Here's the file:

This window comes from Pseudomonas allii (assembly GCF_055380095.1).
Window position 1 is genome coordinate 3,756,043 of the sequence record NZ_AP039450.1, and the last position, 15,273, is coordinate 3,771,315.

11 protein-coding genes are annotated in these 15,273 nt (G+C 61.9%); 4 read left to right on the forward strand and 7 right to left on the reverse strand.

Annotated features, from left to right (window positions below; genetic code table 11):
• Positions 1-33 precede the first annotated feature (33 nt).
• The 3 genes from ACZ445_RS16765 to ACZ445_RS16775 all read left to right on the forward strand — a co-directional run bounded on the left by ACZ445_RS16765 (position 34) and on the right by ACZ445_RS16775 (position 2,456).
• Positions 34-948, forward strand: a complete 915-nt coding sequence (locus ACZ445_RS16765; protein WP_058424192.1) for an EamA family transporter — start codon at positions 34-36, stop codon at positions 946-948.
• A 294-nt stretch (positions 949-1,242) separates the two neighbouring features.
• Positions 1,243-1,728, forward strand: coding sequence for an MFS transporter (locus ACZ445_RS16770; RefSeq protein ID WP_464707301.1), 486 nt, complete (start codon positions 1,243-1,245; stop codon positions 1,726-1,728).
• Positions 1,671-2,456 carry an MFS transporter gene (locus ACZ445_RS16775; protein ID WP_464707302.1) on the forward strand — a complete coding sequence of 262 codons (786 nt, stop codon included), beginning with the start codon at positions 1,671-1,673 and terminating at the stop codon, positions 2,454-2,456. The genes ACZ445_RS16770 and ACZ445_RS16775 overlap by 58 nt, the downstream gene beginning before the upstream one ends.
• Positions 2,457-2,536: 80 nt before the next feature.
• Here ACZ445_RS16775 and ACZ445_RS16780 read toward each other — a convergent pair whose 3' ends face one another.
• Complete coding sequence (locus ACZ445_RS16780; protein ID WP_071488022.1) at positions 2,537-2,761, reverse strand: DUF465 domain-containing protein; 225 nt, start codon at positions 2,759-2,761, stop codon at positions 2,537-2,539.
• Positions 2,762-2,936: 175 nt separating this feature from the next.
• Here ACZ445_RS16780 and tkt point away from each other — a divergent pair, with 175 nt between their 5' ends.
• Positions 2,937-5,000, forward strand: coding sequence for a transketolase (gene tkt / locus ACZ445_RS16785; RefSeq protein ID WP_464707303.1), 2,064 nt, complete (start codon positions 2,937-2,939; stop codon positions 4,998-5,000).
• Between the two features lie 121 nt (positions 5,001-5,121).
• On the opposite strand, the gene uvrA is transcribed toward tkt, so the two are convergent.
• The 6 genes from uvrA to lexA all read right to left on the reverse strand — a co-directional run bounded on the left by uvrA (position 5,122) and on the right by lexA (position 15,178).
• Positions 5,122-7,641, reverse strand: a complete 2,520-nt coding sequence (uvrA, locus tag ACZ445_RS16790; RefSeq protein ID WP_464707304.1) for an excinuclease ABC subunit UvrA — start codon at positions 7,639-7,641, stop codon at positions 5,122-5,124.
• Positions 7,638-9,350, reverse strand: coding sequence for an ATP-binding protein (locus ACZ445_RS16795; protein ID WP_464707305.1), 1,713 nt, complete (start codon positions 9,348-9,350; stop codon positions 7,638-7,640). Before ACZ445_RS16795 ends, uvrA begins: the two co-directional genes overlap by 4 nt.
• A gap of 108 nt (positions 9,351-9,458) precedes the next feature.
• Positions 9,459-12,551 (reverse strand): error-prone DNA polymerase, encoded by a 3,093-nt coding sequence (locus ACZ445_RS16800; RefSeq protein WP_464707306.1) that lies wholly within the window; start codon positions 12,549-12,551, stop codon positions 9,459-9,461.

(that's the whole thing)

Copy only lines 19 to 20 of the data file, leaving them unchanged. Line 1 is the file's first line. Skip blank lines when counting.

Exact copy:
• The 6 genes from uvrA to lexA all read right to left on the reverse strand — a co-directional run bounded on the left by uvrA (position 5,122) and on the right by lexA (position 15,178).
• Positions 5,122-7,641, reverse strand: a complete 2,520-nt coding sequence (uvrA, locus tag ACZ445_RS16790; RefSeq protein ID WP_464707304.1) for an excinuclease ABC subunit UvrA — start codon at positions 7,639-7,641, stop codon at positions 5,122-5,124.